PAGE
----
Resource Allocation for Uncertainty Quantification and Reduction
Mullins, Joshua Grady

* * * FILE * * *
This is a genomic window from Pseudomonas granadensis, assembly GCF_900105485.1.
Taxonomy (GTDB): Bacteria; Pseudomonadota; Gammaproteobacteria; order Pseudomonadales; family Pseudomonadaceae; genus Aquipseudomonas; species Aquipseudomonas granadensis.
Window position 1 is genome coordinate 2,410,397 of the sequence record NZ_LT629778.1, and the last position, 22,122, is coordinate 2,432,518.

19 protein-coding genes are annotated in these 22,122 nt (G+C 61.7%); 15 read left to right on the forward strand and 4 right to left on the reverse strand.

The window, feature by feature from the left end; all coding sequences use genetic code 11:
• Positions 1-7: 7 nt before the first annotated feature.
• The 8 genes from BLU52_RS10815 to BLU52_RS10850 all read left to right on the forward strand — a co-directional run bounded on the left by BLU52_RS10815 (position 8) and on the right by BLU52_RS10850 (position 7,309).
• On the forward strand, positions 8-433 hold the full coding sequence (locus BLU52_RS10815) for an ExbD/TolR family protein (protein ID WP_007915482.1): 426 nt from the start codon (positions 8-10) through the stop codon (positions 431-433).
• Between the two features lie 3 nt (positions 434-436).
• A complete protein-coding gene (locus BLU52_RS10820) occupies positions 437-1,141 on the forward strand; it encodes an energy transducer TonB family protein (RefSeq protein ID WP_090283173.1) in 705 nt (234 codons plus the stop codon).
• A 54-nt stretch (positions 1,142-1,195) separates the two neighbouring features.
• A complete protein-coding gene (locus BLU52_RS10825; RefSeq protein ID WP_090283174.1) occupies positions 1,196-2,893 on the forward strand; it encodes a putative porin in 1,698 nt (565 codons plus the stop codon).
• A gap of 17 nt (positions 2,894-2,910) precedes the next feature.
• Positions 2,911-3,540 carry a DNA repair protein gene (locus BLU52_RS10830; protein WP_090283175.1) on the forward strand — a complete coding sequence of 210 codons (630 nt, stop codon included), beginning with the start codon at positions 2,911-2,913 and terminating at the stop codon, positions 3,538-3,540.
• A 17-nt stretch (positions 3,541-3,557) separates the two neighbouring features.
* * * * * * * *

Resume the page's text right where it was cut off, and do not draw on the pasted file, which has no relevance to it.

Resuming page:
This dissertation explores resource allocation methods for quantification and reduction of prediction uncertainty from computational models, in order to enable risk assessment and decision-making in engineering systems. The proposed methods focus primarily upon epistemic uncertainty due to approximate models and inadequate data, since it can be reduced by refining the models or collecting additional information. In order to reduce the uncertainty contribution from each of these sources, there is a tradeoff decision of cost vs. value. Methods for selecting among available modeling options of different fidelity are explored with the goal of simultaneously minimizing prediction error and computational expense. Then, validation methods for incorporating data uncertainty are considered, and a methodology for directly linking the validation result to the prediction of interest is proposed. A test selection approach is developed that explores the impact of data for both model calibration and model validation on the prediction of interest. Finally, the risk-based resource allocation problem is formulated. The proposed formulation motivates the total spending in the overall uncertainty quantification framework and provides insight about how much is economically efficient.